The disguised electronics are designed to appear as a part of the machine and are attached to an ATM’s card slot and pin pad to steal the personal information stored on a victim’s card, such as recording their PIN number to access the funds in their account.

Skimming devices consist of a card reader, one inserted within and one over and covering the existing card reader and a pinhole camera, placed within fake molding, viewing the number pad.

Please Check the ATM before you swipe your card, you can pull off the card reader if there is a skimming device. .

Be aware, examine the ATM before you use it.   Search for anything that might look like a separate camera. If anything looks suspicious contact the bank and the police. Monitor and keep up with your bank statements. Keep a good check on that and reach out to the bank and the police if you see anything.

Card skimming is getting more common and sophisticated, costing more than $2 billion a year in fraudulent charges and areas of the internet, known as the ‘dark web,’ offer technology and instructions on how to use the machines.

We want to remind the public that this does happen! Here are three tips on how to protect yourself:

— Check your bank statements regularly. Consumers have limited time to report unauthorized activity.

— Watch for signs the card reader of a gas pump may have been altered. If you use the same ATM regularly, try to notice whether or not there’s anything different about the ATM.

— Cover your pin number when entering it. Criminals cannot access your bank account unless they have the pin and often still use cameras aimed at the keypad.

New Facebook scam aims to gain access to your cloud storage account. 

A  scammer gets into a Facebook profile and begins messaging that person's friends, asking for permission to use their email account.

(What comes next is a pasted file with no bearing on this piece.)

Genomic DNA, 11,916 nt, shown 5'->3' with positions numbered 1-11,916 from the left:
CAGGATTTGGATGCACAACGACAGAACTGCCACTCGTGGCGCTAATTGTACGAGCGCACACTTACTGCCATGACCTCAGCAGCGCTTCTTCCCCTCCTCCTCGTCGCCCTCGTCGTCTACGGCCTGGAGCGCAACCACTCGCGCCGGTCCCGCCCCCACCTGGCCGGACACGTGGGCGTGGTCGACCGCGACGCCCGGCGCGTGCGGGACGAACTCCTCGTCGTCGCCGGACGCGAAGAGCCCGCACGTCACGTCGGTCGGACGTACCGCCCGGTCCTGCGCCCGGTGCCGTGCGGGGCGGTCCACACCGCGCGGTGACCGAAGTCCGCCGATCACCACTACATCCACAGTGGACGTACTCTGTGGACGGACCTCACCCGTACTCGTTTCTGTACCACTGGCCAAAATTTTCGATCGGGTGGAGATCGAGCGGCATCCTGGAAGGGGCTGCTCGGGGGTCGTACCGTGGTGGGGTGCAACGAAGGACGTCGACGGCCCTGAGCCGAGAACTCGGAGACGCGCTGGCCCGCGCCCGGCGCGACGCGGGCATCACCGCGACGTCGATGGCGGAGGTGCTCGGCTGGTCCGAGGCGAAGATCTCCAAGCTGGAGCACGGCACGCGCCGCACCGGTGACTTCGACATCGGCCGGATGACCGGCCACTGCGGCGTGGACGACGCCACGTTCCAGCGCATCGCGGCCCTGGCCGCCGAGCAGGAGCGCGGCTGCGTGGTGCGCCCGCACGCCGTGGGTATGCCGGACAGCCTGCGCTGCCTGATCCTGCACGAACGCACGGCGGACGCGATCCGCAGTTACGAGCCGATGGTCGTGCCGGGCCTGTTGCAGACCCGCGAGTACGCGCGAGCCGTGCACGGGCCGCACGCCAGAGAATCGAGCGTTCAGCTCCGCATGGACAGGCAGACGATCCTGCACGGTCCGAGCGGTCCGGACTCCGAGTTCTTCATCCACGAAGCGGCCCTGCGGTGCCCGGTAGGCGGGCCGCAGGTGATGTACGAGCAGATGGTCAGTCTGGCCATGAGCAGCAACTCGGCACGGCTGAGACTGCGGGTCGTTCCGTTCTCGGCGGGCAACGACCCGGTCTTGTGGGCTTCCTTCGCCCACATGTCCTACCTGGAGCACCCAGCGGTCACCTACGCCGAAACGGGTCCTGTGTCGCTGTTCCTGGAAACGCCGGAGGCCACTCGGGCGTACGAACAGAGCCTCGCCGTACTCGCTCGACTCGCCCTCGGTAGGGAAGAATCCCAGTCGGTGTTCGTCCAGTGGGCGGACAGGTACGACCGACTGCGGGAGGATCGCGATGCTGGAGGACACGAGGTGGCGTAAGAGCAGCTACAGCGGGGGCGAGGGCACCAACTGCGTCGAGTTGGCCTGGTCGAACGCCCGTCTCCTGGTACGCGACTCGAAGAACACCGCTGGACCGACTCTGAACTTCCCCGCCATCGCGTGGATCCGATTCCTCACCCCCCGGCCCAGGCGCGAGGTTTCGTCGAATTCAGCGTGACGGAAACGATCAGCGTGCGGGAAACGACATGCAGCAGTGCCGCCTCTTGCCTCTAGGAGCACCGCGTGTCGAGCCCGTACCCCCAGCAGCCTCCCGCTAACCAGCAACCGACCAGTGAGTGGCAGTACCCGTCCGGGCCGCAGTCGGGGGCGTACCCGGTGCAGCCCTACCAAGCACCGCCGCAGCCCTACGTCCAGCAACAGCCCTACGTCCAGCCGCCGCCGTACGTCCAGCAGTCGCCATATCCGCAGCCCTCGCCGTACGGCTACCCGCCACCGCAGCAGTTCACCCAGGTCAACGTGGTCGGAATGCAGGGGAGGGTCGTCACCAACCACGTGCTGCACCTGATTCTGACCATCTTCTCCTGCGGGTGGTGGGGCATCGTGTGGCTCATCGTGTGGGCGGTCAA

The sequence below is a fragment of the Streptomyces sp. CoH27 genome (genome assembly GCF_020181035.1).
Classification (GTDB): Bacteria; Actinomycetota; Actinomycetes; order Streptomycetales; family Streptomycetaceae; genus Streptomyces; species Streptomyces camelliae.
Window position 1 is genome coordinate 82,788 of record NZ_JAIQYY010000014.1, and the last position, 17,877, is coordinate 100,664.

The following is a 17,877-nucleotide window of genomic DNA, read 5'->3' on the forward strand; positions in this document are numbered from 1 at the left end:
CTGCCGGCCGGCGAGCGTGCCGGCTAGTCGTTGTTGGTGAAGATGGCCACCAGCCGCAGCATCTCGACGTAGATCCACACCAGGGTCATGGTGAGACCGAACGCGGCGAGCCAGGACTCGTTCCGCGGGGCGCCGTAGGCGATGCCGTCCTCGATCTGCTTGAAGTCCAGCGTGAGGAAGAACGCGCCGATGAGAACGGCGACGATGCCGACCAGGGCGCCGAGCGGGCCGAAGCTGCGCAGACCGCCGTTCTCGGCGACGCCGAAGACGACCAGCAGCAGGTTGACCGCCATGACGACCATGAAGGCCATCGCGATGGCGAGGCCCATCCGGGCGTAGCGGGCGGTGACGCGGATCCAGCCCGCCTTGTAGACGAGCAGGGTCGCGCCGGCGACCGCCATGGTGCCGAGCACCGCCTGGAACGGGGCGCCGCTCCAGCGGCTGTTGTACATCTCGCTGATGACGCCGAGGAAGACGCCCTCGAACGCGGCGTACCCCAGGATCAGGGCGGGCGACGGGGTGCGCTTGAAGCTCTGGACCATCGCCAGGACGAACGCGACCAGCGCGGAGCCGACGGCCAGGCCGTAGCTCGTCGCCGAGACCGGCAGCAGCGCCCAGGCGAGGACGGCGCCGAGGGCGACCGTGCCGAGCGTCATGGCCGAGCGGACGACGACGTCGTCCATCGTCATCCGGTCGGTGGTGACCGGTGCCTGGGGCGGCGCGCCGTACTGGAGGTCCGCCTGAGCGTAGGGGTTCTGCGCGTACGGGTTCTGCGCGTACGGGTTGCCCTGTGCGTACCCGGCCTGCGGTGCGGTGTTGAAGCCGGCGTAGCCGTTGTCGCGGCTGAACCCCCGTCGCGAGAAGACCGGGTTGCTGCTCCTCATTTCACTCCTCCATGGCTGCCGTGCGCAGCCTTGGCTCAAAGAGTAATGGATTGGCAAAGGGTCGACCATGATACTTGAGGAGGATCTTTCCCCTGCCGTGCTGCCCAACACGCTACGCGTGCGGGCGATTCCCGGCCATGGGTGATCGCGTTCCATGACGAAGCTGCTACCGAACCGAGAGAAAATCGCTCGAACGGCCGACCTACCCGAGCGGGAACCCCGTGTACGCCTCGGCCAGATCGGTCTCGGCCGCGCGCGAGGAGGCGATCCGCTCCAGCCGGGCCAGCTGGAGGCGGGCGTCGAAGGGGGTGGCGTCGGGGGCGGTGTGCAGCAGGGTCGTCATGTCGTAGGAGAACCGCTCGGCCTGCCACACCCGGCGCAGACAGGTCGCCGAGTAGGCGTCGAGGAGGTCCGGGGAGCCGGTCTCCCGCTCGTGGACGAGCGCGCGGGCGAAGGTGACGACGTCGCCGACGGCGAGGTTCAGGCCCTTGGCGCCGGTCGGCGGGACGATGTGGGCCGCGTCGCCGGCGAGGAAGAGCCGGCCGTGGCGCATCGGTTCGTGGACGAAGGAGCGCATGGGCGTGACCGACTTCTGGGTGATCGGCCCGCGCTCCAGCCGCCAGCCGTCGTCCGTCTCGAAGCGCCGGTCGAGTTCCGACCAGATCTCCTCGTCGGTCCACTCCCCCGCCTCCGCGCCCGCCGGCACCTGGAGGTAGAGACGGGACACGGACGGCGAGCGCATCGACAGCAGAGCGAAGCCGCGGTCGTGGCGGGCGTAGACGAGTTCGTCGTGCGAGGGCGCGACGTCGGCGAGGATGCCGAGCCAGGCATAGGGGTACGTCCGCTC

A victim can fall for the scam because they believe that it is coming from one of their friends.  But, once the scammer has access, they are able to access multiple features, including google photos.

Remember you should never give out your email account or passwords, even if the request appears to come from a legitimate source.

 

 

The Victim receives an official-looking email from their Apple account, posing as a receipt for the purchase of a gift card,

A link is included in the email, prompting the recipient to open it to cancel the purchase.

When the Victim clicks the link, they are prompted to enter their Apple ID and password. Once entered, the scammer has access to their Apple accounts and any card information linked to the account.

Meeting is Wednesday, January 17, 2018 @10am

pdf PDPEN Agenda 2018 0117 (81 KB)

During the holidays, thieves will actually follow delivery trucks, snatching the packages that the driver leaves at peoples’ front doors. Thieves will also cruise around neighborhoods in search of boxes left at front doors—and steal them.
Here are numerous tips on how to protect packages, that are being sent to you from theft, and also how to safeguard anything you’re sending out. 


-Get a tracking number from the shipping company.
-Require a signature with the delivery.
-If you won’t be home, have the company leave the package at a local shipping center.
-Set up an obvious surveillance camera with your home security system.

 

The scam begins with something most grandparents don't get enough of -- a phone call from a grandchild -- or so the caller says. But it almost always ends with a desperate plea for money.

They call senior citizens in the U.S., impersonating a grandchild in distress, begging for cash.

This is how a typical call would go, 'Hey, how are you, hi grandma, hi grandpa... I'm in a little bit of trouble right now. If I tell you, just keep it between us, I'm on vacation, but I got into trouble, and I was arrested and need you to send me money/gift cards wired or an account opened immediately.

 

The holiday season is upon us, and many pet parents plan to include 
their furry companions in the festivities. As you gear up for the 
holidays, it is important to try to keep your pet's eating and exercise 
habits as close to their normal routine as possible. Also, please be 
sure to steer pets clear of the following unhealthy treats, toxic plants 
and dangerous decorations.

 CROSSING GUARDS

Looking for something part-time!

Need extra spending money!

The Orland Hills Police is looking for Crossing Guards.

Call the Orland Hills Police Dept. for information at (708) 349-4434 or 
pick up an application at the Orland Hills Police Dept. 16039 94th Ave, 
Orland Hills, Il 60487

https://www.nsopw.gov –  Know where local sex offenders reside.

Happy Halloween! Trick or Treat hours will be:

Tuesday, October 31, 2017

3:00pm - 7:00pm